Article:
(PhysOrg.com) -- Researchers studying human conversation have discovered the brains of listeners and speakers become synchronized, and this "neural coupling" makes for effective communication. In essence, the participants’ brains connect in a kind of "mind meld."
Psychologist Uri Hasson from Princeton University wanted to find out which areas of the brain were active during speaking and listening to a conversation to test a hypothesis that there is more overlap between these brain areas than generally assumed. It has been noted, for example, that people taking part in conversations will often subconsciously imitate each other’s grammar, rates of speaking and even gestures and posture.
In the first part of the experiment, graduate student Lauren Silbert placed her head in a functional magnetic resonance imaging (fMRI) machine for fifteen minutes, while she recounted an unrehearsed story from her high-school years.
The research team recorded the story using a microphone capable of filtering out the noise of the fMRI machine, and then in the second part of the experiment, a volunteer had his or her head scanned by the fMRI machine while listening to the recording.
The team found a great deal of synchronization between the activity in Silbert’s brain and in those of the 11 volunteers, with the same regions of the brains lighting up at or near the same points in the story. This finding was surprising, given the long-held belief that speaking and listening use separate areas of the brain. The areas of the brain affected were linked to language, but their exact functions are as yet unknown.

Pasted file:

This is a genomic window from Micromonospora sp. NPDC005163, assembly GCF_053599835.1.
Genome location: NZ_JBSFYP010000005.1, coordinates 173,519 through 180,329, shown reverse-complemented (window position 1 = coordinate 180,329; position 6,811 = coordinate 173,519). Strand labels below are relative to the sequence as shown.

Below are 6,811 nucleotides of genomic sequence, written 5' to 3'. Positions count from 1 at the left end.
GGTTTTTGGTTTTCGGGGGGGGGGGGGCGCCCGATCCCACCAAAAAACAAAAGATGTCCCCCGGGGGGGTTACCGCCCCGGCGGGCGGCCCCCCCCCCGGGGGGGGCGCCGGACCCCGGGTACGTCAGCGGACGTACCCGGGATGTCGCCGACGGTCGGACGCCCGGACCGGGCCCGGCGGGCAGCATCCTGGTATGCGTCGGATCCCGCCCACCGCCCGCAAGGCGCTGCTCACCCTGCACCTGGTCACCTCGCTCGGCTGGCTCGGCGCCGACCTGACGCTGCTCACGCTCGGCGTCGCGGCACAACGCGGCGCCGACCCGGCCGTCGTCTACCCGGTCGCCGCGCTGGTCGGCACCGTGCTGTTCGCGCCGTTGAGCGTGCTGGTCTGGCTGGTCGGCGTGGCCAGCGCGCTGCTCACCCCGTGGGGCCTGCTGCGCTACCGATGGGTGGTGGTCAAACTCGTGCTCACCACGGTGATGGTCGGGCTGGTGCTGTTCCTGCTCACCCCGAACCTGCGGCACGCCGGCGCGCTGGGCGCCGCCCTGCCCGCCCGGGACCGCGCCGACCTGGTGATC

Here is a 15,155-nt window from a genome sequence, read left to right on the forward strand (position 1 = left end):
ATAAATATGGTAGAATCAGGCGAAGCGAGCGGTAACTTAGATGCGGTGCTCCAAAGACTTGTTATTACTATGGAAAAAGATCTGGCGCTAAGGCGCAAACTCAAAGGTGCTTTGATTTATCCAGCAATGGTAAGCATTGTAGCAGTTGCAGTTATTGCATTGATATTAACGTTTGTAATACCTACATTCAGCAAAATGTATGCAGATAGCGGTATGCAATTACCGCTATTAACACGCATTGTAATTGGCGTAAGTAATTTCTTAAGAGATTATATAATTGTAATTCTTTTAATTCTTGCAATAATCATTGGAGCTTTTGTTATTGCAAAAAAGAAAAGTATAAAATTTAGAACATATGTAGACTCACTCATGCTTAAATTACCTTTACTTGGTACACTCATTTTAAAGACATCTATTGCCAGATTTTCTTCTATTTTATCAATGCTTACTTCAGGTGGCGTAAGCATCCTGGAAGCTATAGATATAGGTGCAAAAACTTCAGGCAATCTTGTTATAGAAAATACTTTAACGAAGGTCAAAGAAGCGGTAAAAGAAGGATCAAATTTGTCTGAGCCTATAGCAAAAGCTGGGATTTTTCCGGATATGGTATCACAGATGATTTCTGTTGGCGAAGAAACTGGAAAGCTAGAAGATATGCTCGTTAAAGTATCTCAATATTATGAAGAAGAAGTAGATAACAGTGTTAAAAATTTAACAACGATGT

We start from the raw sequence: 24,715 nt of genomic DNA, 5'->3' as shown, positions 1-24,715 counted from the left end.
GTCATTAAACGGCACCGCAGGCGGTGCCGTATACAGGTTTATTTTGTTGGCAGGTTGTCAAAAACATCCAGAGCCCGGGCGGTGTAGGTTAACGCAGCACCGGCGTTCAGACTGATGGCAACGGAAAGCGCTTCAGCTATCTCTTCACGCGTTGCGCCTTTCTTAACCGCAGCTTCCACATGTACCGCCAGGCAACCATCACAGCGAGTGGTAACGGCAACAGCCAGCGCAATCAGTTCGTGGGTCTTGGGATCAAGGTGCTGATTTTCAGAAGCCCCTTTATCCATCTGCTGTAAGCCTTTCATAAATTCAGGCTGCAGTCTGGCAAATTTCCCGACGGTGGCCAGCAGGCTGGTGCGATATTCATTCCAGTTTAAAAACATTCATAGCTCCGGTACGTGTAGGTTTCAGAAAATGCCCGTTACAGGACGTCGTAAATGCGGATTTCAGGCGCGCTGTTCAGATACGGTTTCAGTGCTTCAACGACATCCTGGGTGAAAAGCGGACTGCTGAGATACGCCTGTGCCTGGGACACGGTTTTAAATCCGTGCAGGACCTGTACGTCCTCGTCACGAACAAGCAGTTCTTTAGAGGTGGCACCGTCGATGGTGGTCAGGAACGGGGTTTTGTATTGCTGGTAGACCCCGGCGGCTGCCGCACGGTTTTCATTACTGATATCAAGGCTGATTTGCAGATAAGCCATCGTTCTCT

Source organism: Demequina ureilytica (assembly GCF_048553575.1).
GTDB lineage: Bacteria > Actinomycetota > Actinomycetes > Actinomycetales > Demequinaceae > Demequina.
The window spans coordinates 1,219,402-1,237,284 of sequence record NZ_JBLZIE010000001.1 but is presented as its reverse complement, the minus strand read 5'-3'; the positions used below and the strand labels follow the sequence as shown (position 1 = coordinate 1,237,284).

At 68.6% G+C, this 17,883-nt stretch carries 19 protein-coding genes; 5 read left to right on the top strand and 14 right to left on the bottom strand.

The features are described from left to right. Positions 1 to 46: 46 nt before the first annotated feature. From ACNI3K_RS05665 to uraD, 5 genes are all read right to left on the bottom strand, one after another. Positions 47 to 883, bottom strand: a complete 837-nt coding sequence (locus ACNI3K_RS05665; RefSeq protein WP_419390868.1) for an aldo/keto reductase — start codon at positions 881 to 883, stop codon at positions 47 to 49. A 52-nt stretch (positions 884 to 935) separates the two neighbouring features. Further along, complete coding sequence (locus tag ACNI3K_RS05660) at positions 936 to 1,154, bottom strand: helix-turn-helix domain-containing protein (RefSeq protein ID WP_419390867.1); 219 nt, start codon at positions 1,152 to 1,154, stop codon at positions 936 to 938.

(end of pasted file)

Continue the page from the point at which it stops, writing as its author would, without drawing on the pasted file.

In most areas of the brain the activation pattern appeared one to three seconds after it had appeared in Silbert’s brain, but in a few other areas, including an area in the frontal lobe, the activation pattern appeared in the listeners’ brains before it appeared in Silbert’s, which the researchers thought could represent the listeners anticipating what was coming next in the story.
The researchers then asked the subjects to re-tell the story they had heard, and found there was a positive correlation between the strength of the neural coupling and the volunteer’s ability to recall the story details. Hasson concluded that the “more similar our brain patterns during a conversation, the better we understand each other.”
A third stage in the experiment was designed to ensure the neural coupling was not an experimental artifact. In this stage 11 volunteers - all English speakers - were asked to listen to a story told in Russian, which none of them understood. In this experiment no neural coupling was seen. A final stage of the experiment was to have the graduate student tell a different story while having her brain scanned. The results were then compared to the brain patterns of the listeners of the original story. As with the Russian story, no coupling was seen.
Hasson said the next step in the research is to design an experimental set up in which two subjects can have their brains scanned by fMRI simultaneously while they are having a conversation. He predicted that this would produce especially strong synchronization, and also speculated that neural coupling would be stronger in people talking face-to-face than in conversations over the phone or by video conferencing.
The results are published in the Proceedings of the National Academy of Sciences journal and the paper is available online.
Explore further: Researchers investigating new treatment for multiple sclerosis
More information: Speaker-listener neural coupling underlies successful communication, Greg J. Stephens et al., PNAS, Published online before print , doi:10.1073/pnas.1008662107